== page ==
The Canon R5 and the Leica V-LUX 5 both have an intervalometer built-in. This enables the photographer to capture time lapse sequences, such as flower blooming, a sunset or moon rise, without purchasing an external camera trigger and related software.
The Canon R5 writes its imaging data to CFexpress or SDXC cards, while the V-LUX 5 uses SDXC cards. The Canon R5 features dual card slots, which can be very useful in case a memory card fails. In contrast, the V-LUX 5 only has one slot. The Canon R5 supports UHS-II cards (Ultra High Speed data transfer of up to 312 MB/s), while the V-LUX 5 can use UHS-I cards (up to 104 MB/s).
For some imaging applications, the extent to which a camera can communicate with its environment can be an important aspect in the camera decision process. The table below provides an overview of the connectivity of the Canon EOS R5 and Leica V-LUX 5 and, in particular, the interfaces the cameras (and selected comparators) provide for accessory control and data transfer.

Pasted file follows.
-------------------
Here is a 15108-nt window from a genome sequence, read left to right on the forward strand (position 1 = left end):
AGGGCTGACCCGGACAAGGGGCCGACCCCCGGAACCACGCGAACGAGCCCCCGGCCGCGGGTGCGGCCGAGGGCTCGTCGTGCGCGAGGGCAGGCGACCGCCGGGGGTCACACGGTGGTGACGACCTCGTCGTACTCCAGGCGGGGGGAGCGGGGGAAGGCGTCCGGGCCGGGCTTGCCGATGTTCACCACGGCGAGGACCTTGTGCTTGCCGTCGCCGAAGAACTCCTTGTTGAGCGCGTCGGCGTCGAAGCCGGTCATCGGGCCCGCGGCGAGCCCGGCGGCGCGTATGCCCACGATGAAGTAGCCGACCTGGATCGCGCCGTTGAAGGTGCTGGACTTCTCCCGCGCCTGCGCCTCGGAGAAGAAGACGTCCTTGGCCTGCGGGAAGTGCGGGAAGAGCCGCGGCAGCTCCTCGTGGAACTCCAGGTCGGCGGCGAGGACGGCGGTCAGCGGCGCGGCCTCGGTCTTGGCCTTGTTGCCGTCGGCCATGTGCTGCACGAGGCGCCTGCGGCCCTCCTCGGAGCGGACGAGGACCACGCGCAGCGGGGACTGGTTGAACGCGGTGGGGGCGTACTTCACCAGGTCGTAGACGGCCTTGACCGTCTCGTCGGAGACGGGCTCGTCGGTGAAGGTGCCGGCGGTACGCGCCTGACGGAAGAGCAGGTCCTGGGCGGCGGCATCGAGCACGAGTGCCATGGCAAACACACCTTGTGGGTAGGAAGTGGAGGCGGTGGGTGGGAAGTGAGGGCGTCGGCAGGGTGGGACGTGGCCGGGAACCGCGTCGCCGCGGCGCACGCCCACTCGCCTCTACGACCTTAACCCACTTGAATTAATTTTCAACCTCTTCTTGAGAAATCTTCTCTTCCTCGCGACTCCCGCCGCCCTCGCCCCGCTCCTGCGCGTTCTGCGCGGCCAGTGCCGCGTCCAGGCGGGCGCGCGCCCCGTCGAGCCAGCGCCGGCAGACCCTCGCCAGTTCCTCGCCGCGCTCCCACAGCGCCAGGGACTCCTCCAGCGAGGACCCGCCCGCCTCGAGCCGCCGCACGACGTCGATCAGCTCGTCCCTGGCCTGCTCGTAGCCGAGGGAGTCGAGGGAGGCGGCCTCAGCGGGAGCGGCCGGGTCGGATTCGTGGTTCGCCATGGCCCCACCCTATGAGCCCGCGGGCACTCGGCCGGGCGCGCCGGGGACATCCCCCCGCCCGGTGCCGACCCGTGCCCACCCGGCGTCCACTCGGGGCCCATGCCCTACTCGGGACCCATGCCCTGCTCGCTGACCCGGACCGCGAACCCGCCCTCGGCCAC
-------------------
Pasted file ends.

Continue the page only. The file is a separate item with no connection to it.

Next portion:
| WiFi |
| NFC |
|2.||Leica V-LUX 5||Y||stereo||mono||-||-||micro||2.0||Y||-||Y|
|4.||Leica D-LUX 7||Y||stereo||mono||-||-||micro||2.0||Y||-||Y|
|6.||Leica V-LUX Typ 114||Y||stereo||mono||Y||-||micro||2.0||Y||Y||-|
|7.||Nikon Z7 II||Y||stereo||mono||Y||Y||micro||3.2||Y||-||Y|
|11.||Sony A7S III||Y||stereo||mono||Y||Y||full||3.2||Y||-||Y|
|12.||Sony A9 II||Y||stereo||mono||Y||Y||micro||3.1||Y||Y||Y|
|13.||Sony A7R IV||Y||stereo||mono||Y||Y||micro||3.1||Y||Y||Y|
|14.||Sony RX100 VI||-||stereo||mono||-||-||micro||2.0||Y||Y||Y|
|15.||Sony A7R III||Y||stereo||mono||Y||Y||micro||3.1||Y||Y||Y|
|16.||Sony A99 II||Y||stereo||mono||Y||Y||micro||2.0||Y||Y||Y|
|17.||Sony A7R II||Y||stereo||mono||Y||Y||micro||2.0||Y||Y||-|
It is notable that the Canon R5 has a microphone port, which is missing on the V-LUX 5. Such an external microphone input can help to substantially improve the quality of audio recordings when a good external microphone is used.
Both the Canon R5 and the V-LUX 5 are recent models that are part of the current product line-up. The V-LUX 5 replaced the earlier Leica V-LUX Typ 114, while the Canon R5 does not have a direct predecessor. Further information on the two cameras (e.g. user guides, manuals), as well as related accessories, can be found on the official Canon and Leica websites.